This Christmas market is also deeply influenced by Hungarian folklore and tradition with dances and orchestral performances periodically being displayed. Furthermore, the centre of Vörösmarty square is transformed in to a large ice rink which is available for any age to use throughout their visit to the market.
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Large, towering lights and dazzling decorations frame Madrid’s Plaza Mayor. The huge square located in Madrid has accommodated all 104 log cabins belonging to the world famous market for the past one hundred years and never fails to draw crowds of both tourists and locals.
The combination of handmade goods and seasonal ornaments are scattered throughout the market amongst the numerous delicately designed nativity scenes and venders offering both locally and seasonally inspired food and beverages. For those attracted to the traditional arts, there are over two hundred workshops included in the festival ranging from potters, weavers to carvers and glass blowers.
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Following the works of popular Danish writer Hans Christian Anderson, Copenhagen’s Christmas markets follow a make believe, fairy tale theme and are set in the era of the famous writers life. Based at certain areas around the city, Copenhagen spreads it celebrations around both the natural and artificial features within its city boundaries. Several of the cities gardens are converted in to ice rinks and market areas while the canal is transformed in to a traditionally Danish experience serving authentic drinks and treats.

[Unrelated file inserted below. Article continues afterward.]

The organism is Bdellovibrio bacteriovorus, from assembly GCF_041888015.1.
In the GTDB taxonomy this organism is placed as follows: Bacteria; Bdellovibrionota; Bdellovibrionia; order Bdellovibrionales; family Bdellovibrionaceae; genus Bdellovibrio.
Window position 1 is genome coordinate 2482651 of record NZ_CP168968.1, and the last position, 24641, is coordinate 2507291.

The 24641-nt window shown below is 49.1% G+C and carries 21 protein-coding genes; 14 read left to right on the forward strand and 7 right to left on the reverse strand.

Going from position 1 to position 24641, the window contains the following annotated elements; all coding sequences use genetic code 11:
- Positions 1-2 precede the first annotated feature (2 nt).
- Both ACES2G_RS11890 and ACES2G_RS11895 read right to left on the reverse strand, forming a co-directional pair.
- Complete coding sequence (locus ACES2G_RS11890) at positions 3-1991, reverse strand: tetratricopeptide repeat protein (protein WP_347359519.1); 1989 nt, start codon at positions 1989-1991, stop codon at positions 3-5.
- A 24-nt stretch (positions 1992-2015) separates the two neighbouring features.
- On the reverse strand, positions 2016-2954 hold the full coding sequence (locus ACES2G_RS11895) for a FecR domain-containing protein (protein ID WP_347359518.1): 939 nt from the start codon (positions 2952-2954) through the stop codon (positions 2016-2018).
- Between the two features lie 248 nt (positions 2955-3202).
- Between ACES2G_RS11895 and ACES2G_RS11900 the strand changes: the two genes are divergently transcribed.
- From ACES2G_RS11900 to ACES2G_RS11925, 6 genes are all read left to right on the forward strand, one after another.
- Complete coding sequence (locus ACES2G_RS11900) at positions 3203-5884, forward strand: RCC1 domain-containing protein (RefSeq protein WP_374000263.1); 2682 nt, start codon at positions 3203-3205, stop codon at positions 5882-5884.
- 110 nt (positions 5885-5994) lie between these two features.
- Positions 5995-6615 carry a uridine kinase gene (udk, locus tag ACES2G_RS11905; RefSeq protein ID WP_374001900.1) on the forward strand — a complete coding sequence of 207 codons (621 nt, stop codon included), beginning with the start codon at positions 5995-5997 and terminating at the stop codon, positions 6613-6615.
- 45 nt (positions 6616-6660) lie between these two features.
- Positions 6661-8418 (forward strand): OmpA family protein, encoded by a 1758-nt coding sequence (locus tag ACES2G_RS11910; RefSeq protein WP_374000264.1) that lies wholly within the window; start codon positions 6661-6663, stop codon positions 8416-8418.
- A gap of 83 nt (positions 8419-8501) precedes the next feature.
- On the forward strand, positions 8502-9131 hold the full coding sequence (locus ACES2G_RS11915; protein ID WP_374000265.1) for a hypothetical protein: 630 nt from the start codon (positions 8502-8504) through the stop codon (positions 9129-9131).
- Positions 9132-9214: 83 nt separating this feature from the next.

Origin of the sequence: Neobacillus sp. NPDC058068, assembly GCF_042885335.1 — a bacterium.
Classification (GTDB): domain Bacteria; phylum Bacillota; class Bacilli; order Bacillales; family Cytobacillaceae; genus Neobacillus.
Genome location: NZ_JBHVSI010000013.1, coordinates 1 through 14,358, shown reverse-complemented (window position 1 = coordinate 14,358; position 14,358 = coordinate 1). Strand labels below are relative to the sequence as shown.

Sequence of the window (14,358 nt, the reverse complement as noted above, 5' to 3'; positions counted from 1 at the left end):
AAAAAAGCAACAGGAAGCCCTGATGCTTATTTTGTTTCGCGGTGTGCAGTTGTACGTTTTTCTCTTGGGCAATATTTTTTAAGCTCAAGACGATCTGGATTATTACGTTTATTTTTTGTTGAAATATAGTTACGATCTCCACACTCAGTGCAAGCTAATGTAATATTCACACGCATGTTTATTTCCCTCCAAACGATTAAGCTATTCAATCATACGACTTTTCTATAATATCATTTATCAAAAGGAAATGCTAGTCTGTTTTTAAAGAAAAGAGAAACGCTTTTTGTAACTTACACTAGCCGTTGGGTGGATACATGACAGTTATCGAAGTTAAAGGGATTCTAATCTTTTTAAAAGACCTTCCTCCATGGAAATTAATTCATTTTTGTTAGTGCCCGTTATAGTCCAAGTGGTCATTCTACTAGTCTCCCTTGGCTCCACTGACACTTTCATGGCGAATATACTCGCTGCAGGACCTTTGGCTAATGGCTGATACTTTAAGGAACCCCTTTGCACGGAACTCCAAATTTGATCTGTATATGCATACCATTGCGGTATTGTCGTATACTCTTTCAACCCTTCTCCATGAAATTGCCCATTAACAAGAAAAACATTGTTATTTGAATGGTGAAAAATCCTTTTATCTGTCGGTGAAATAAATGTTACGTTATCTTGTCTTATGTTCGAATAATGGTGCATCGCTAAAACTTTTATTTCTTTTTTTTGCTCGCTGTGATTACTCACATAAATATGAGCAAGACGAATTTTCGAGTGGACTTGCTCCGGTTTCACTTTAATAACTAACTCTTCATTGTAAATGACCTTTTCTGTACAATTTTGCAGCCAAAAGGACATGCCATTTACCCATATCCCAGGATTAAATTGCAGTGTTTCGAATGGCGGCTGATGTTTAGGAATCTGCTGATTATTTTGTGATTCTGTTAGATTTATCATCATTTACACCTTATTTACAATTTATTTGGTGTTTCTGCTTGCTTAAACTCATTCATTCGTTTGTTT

Following the cities Christmas celebrations the merriments continue and in mid-January Danish Vikings gather to toast the gods. This is combined with feasts and parties, steeped in tradition and open to all visitors.